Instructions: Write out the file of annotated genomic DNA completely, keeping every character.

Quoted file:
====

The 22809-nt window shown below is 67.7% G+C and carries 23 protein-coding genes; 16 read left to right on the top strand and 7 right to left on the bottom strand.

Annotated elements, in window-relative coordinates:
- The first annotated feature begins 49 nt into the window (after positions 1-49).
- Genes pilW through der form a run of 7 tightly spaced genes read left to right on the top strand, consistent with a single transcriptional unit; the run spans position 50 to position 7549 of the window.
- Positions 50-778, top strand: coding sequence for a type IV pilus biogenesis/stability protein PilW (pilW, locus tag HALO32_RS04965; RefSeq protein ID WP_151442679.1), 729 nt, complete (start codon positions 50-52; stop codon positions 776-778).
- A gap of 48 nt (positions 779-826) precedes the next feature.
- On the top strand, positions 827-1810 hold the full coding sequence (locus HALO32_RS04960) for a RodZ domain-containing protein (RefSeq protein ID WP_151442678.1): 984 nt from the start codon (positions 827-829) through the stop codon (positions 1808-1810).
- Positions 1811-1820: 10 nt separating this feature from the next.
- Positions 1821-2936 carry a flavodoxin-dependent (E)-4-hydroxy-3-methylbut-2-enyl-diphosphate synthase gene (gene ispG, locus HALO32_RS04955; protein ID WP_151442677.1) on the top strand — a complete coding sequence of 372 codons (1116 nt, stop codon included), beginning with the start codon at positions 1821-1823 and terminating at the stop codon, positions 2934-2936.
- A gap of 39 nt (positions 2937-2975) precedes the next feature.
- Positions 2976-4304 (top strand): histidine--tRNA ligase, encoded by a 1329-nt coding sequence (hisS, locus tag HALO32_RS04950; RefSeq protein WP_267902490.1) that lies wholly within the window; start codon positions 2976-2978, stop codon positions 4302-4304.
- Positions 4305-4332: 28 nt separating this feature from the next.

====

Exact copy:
The 22809-nt window shown below is 67.7% G+C and carries 23 protein-coding genes; 16 read left to right on the top strand and 7 right to left on the bottom strand.

Annotated elements, in window-relative coordinates:
- The first annotated feature begins 49 nt into the window (after positions 1-49).
- Genes pilW through der form a run of 7 tightly spaced genes read left to right on the top strand, consistent with a single transcriptional unit; the run spans position 50 to position 7549 of the window.
- Positions 50-778, top strand: coding sequence for a type IV pilus biogenesis/stability protein PilW (pilW, locus tag HALO32_RS04965; RefSeq protein ID WP_151442679.1), 729 nt, complete (start codon positions 50-52; stop codon positions 776-778).
- A gap of 48 nt (positions 779-826) precedes the next feature.
- On the top strand, positions 827-1810 hold the full coding sequence (locus HALO32_RS04960) for a RodZ domain-containing protein (RefSeq protein ID WP_151442678.1): 984 nt from the start codon (positions 827-829) through the stop codon (positions 1808-1810).
- Positions 1811-1820: 10 nt separating this feature from the next.
- Positions 1821-2936 carry a flavodoxin-dependent (E)-4-hydroxy-3-methylbut-2-enyl-diphosphate synthase gene (gene ispG, locus HALO32_RS04955; protein ID WP_151442677.1) on the top strand — a complete coding sequence of 372 codons (1116 nt, stop codon included), beginning with the start codon at positions 1821-1823 and terminating at the stop codon, positions 2934-2936.
- A gap of 39 nt (positions 2937-2975) precedes the next feature.
- Positions 2976-4304 (top strand): histidine--tRNA ligase, encoded by a 1329-nt coding sequence (hisS, locus tag HALO32_RS04950; RefSeq protein WP_267902490.1) that lies wholly within the window; start codon positions 2976-2978, stop codon positions 4302-4304.
- Positions 4305-4332: 28 nt separating this feature from the next.